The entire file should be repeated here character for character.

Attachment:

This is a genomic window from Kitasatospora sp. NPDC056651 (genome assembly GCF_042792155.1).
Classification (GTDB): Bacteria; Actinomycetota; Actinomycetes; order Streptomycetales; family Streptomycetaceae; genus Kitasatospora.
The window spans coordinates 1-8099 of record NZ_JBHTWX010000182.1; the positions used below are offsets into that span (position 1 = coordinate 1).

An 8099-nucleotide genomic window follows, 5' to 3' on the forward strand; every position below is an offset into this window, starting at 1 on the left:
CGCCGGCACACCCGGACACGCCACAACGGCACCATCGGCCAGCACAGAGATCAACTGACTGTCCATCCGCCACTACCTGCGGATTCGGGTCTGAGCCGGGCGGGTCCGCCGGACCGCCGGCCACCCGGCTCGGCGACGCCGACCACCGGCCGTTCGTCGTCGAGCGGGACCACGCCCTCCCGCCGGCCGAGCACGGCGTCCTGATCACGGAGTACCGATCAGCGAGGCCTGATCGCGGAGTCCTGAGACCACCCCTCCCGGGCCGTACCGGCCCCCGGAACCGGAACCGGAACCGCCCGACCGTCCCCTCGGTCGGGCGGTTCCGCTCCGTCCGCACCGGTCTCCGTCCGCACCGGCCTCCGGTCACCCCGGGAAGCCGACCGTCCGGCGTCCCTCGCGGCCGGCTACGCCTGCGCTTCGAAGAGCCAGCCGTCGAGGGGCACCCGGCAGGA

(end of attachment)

This is a genomic window from Kitasatospora sp. NPDC056651 (genome assembly GCF_042792155.1).
Classification (GTDB): Bacteria; Actinomycetota; Actinomycetes; order Streptomycetales; family Streptomycetaceae; genus Kitasatospora.
The window spans coordinates 1-8099 of record NZ_JBHTWX010000182.1; the positions used below are offsets into that span (position 1 = coordinate 1).

An 8099-nucleotide genomic window follows, 5' to 3' on the forward strand; every position below is an offset into this window, starting at 1 on the left:
CGCCGGCACACCCGGACACGCCACAACGGCACCATCGGCCAGCACAGAGATCAACTGACTGTCCATCCGCCACTACCTGCGGATTCGGGTCTGAGCCGGGCGGGTCCGCCGGACCGCCGGCCACCCGGCTCGGCGACGCCGACCACCGGCCGTTCGTCGTCGAGCGGGACCACGCCCTCCCGCCGGCCGAGCACGGCGTCCTGATCACGGAGTACCGATCAGCGAGGCCTGATCGCGGAGTCCTGAGACCACCCCTCCCGGGCCGTACCGGCCCCCGGAACCGGAACCGGAACCGCCCGACCGTCCCCTCGGTCGGGCGGTTCCGCTCCGTCCGCACCGGTCTCCGTCCGCACCGGCCTCCGGTCACCCCGGGAAGCCGACCGTCCGGCGTCCCTCGCGGCCGGCTACGCCTGCGCTTCGAAGAGCCAGCCGTCGAGGGGCACCCGGCAGGA